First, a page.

Review of House of Suns by Alastair Reynolds

A dense mosaic of mesmerizing notions injected with a jumbo-sized hypo of s-f crack, rich with subtle corollaries of theory and conjecture. Huge, labyrinthine, wild. 

My first Reynolds. Now I have that combination of elation and despair, knowing that I’m in it for the long haul. I have to read all of his books. There’s no way around it. Only, what the hell? 10,000 pages to go…

Standing on the shoulders of such giants as Asimov, Clarke, Niven, and basically everyone, Reynolds paints a massive mural across the stars, encompassing every sciencey idea under multiple suns.

The scale of the timeline is gross, morbidly obese, and grotesquely complex, adding layers of incomprehensibility to the nefarious plot. But telling any tale over the course of millions of years is bound to generate more questions than answers. I admire the gumption, the gall.

Maybe you s-f geniuses out there could help me catch up to the hundred essential concepts I probably missed. Why is a star-dam so dangerous, if unlocked? We are dealing with space-faring legions. How is anything a threat when you have all that space to escape into? Let’s say they point the dam at you (How would they, anyway?) – can’t you just move out of the way? It’s light-minutes away, so wouldn’t the intensity dissipate over the distance?

Honestly, I don’t feel like reading tons of reviews and summaries to try and fill in the gaps. I am content to let the mysteries evaporate within the supermassive cloud of ideas left over in my mind. My consciousness felt like a machine person’s after reaching the finale, that is, uncontained within my skull, transitorily disparate within my corporeal system.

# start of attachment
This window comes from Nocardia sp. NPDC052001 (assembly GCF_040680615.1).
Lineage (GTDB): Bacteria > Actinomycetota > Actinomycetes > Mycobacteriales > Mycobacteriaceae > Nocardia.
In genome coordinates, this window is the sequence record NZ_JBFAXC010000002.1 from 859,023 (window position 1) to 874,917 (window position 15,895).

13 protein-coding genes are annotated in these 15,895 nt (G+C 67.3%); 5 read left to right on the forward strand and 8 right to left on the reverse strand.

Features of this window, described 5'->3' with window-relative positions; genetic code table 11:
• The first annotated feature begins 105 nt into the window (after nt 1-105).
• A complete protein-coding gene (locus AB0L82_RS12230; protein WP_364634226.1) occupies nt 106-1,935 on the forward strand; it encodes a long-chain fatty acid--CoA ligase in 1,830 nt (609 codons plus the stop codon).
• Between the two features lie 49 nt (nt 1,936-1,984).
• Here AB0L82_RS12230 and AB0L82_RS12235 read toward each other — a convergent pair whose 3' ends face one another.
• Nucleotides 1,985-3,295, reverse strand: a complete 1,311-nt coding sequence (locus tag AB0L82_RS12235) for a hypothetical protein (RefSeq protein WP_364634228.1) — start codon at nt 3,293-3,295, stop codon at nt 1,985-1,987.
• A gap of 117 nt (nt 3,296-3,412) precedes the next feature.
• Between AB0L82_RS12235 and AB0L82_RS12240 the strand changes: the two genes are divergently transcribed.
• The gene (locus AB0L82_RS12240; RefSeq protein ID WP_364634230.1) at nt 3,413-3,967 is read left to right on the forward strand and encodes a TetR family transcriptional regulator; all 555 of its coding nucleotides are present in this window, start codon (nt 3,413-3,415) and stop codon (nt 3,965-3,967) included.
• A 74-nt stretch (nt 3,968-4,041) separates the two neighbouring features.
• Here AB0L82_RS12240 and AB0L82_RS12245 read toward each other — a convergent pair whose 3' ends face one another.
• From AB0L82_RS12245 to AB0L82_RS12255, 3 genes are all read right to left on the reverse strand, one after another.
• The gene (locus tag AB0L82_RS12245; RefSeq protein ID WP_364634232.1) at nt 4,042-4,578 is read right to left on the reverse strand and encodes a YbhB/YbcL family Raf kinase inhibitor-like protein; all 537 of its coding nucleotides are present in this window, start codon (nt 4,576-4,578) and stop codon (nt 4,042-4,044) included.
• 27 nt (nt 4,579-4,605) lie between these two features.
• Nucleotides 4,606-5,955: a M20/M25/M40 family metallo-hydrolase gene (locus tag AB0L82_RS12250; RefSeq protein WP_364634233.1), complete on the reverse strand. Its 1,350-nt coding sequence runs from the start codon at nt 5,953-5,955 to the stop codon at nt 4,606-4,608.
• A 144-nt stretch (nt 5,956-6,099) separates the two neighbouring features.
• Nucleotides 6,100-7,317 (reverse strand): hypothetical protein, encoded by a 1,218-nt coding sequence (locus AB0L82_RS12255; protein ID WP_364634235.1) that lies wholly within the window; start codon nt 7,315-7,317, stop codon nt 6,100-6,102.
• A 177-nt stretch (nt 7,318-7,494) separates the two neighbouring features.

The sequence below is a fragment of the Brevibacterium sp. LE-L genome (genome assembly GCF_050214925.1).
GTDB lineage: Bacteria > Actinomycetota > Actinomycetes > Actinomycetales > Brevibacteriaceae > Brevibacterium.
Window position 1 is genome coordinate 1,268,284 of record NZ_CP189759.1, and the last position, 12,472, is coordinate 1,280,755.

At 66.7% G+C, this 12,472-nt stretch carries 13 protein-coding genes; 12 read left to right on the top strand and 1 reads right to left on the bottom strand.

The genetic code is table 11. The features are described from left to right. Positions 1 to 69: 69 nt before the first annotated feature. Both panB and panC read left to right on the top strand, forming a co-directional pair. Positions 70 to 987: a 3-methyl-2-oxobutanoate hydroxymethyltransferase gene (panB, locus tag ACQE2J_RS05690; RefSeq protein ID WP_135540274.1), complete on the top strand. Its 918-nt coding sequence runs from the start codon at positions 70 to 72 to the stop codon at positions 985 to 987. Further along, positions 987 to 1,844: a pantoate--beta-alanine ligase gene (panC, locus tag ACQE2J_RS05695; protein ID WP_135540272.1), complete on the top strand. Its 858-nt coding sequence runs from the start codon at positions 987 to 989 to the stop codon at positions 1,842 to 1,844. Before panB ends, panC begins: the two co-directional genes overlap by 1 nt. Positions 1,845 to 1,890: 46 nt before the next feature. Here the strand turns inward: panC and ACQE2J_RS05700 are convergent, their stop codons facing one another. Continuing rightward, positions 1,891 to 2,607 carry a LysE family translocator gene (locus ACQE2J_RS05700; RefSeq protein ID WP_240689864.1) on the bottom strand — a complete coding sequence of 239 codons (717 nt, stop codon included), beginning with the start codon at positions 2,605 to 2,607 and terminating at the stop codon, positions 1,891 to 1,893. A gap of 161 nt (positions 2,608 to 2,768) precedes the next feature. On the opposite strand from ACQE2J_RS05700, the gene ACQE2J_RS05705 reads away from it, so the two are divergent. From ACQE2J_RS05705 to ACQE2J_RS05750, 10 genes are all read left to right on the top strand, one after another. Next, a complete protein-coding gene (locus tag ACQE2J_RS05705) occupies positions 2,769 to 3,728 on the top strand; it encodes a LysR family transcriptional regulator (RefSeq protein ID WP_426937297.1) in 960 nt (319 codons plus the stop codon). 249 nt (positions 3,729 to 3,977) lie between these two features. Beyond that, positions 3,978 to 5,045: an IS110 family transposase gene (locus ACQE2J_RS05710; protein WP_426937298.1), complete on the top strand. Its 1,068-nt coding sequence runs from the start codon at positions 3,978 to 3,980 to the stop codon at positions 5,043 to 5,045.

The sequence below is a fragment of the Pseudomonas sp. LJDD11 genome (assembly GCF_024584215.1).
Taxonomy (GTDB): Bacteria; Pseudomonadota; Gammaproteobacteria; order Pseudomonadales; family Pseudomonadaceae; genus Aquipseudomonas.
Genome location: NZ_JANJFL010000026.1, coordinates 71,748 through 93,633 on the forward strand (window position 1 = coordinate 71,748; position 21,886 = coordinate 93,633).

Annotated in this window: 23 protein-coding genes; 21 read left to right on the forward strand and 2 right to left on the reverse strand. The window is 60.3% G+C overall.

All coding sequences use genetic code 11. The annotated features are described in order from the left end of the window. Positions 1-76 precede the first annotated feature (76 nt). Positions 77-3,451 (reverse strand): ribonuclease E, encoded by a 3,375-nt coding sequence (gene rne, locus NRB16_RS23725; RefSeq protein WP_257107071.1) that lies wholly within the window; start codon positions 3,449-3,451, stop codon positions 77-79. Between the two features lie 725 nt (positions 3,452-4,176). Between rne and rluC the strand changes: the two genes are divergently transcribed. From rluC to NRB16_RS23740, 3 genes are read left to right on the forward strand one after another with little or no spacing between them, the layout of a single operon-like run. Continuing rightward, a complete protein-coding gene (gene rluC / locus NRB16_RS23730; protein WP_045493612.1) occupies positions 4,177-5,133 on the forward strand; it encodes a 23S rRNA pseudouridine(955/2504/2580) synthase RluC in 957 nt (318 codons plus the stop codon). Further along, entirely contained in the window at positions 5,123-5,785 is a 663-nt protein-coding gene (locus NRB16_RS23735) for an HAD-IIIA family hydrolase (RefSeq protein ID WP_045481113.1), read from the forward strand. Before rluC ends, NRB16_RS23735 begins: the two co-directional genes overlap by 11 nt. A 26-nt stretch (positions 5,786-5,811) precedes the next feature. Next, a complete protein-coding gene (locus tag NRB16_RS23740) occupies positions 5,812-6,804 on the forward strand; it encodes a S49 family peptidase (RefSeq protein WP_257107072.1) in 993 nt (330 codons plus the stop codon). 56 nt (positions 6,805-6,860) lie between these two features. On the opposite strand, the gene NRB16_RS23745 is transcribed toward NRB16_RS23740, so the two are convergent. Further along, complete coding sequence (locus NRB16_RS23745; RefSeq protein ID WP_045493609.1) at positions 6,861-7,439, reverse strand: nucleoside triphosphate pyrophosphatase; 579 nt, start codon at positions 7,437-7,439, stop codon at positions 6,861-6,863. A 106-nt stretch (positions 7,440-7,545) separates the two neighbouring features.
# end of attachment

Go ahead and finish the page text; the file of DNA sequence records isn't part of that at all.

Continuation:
Apart from analyzing the wacky concepts to be found on every page (in every freaking paragraph), there is a lot of swagger to this impressive novel. Enough adventure and intrigue to plunge you into a cold sweat for hours of adrenaline-filled reading panic-cum-ecstasy.

Utilizing dreamy flashbacks, and story-telling through conversations which sometimes take years within the relative timescape of the narrative, Reynoldissimo weaves ring worlds, Dyson swarms, and wormholes dropped into massive stars to fuel intricate meta-civilizations, with lots of clone shenanigans, some let’s-not-call-it-incest-because-we’re-clones, and even a few genuine-ish relationships. Shatterlings (clones) manage to make the most of their ridiculously long lifespans, charting courses across galaxies, interacting with sentient cosmic nonentities, reporting on the fall of vast empires, and centaurs (why centaurs?).

My pupils were time-dilated frequently. More than any other book I’ve read, with the possible exception of Cixin Liu’s Death’s End, this one exhibits the propensity to explore the physical and mental event horizon of the science fiction genre, making the quantum leap into speculative literature of the highest order.

Light on the character development, with occasional Hollywoodized dialogue, Reynolds still blows Lem, Heinlein, and Niven out of the water. He carves out a continent of potentialities for his own territory, plants his flag firmly into the firmament of s-f gods, picking and choosing from the vast trove of futuristic archives of amazing stuff we have discovered as a species (or thought about too much) to condense the juicy bits into a gormandizing cornucopia of freakish proportions. Quite a trip.

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